Trump Administration May Privatize Fannie Mae and Freddie Mac
Fannie Mae and Freddie Mac have been kept in conservatorship limbo for over a decade now. But the Trump administration may move to end that before leaving office in January.
In the wake of the government bailouts of Fannie Mae and Freddie Mac, the housing-finance giants were placed into conservatorship. The Federal Housing Finance Agency, a new regulator, was created to oversee the two companies’ operations as the companies recovered from the subprime-mortgage crisis and repaid the federal government.
In that time, Fannie and Freddie’s shareholders — other than the federal government — have gone without even a single dividend payment. For most of this time, Fannie and Freddie’s profits have been swept to the Treasury Department.
Conservatorship was not intended to be a permanent thing. In April 2019, Vice President Mike Pence’s former chief economist, Mark Calabria, was confirmed as the director of the Federal Housing Finance Agency, the main regulator overseeing Fannie Mae and Freddie Mac. Since assuming that post, Calabria has moved to lay the groundwork needed to get the two companies out of conservatorship. But with President Trump’s loss in the elections earlier this month, a wrench was thrown in those plans. Former Vice President Joe Biden is unlikely to be in any hurry to move Fannie Mae and Freddie Mac out of their current arrangement.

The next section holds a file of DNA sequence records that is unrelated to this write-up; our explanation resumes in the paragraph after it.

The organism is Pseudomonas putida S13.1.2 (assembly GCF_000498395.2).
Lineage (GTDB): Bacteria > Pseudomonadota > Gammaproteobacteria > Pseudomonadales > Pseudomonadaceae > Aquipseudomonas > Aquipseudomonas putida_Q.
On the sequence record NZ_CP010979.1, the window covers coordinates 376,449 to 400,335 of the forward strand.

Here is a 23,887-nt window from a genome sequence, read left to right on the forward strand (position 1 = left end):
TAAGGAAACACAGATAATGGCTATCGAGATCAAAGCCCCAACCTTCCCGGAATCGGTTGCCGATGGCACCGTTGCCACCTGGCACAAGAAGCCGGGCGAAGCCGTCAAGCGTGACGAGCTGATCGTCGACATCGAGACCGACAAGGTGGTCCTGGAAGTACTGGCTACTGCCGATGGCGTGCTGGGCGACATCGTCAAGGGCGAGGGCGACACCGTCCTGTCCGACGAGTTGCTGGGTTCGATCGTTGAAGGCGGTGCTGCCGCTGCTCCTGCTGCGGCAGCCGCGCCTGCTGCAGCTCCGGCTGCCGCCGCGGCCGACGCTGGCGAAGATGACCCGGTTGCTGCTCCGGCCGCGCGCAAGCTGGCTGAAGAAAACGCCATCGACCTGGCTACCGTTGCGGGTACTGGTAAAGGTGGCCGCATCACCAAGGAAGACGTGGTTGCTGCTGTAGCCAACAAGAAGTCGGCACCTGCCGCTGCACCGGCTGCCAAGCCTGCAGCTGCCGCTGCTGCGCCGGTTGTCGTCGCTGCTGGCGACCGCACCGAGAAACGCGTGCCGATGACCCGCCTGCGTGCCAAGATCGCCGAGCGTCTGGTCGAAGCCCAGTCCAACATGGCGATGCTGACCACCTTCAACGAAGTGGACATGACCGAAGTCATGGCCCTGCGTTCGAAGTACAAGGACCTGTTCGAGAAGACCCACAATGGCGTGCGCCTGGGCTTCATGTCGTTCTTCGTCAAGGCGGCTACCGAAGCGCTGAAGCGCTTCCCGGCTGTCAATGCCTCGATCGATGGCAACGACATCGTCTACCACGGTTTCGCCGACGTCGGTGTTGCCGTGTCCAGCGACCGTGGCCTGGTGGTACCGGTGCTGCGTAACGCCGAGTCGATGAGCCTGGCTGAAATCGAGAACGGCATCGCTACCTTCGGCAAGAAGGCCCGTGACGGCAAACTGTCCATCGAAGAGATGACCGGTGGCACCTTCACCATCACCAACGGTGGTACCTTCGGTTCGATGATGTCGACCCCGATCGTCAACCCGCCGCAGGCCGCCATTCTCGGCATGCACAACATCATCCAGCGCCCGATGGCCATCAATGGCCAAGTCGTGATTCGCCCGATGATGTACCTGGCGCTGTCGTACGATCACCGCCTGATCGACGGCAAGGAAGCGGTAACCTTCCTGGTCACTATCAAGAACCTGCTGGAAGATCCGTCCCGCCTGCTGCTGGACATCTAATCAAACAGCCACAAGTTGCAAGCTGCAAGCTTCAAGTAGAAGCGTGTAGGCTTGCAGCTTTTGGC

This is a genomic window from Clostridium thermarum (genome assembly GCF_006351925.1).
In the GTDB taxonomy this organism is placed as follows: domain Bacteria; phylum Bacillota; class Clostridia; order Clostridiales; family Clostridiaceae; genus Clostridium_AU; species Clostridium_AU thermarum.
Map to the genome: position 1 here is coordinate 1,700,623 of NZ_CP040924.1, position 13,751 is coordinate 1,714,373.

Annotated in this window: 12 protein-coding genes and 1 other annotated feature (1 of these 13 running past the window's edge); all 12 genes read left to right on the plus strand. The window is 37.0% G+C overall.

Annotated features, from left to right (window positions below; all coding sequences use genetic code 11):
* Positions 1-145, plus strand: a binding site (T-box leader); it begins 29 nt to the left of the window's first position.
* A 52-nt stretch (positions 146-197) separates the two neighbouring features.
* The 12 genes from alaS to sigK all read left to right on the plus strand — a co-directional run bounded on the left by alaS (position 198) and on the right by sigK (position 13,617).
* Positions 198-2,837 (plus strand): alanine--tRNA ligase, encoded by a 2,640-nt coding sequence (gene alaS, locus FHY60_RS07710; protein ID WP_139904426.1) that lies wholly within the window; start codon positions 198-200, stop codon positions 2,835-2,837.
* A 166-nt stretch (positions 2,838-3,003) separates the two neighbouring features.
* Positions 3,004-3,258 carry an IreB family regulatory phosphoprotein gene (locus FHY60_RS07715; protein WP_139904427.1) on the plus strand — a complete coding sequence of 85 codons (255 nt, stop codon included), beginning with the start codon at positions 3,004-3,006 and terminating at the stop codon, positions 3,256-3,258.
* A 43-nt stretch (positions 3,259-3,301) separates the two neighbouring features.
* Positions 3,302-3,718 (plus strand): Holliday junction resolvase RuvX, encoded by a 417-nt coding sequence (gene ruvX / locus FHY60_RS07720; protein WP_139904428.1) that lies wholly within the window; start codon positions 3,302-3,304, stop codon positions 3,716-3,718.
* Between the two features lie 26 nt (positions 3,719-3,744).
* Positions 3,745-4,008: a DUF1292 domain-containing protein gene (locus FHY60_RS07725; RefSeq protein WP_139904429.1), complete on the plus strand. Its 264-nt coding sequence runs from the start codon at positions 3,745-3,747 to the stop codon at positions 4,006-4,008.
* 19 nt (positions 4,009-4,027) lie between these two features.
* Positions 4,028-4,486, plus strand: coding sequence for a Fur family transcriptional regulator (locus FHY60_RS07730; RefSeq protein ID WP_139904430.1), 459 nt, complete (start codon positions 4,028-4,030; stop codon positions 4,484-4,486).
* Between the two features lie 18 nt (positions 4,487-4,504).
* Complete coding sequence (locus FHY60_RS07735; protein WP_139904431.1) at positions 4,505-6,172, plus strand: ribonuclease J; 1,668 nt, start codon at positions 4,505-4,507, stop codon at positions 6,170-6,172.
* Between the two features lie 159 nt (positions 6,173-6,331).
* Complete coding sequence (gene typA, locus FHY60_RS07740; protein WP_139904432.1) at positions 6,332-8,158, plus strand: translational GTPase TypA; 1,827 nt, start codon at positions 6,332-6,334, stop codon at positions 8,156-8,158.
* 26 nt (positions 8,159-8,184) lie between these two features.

Faced with that reality, Calabria appears to be considering a plan to move Fannie and Freddie out of conservatorship before the inauguration, according to a report from The Wall Street Journal. Depending on how the exit is orchestrated, it could have a major impact on the housing finance ecosystem. Fannie Mae and Freddie Mac are not mortgage lenders — they buy and securitize mortgage loans, providing a crucial inflow of capital. All told, nearly half of all mortgages created in the first quarter of 2020 (47%) were backed by Fannie and Freddie, according to data from Inside Mortgage Finance and the Urban Institute.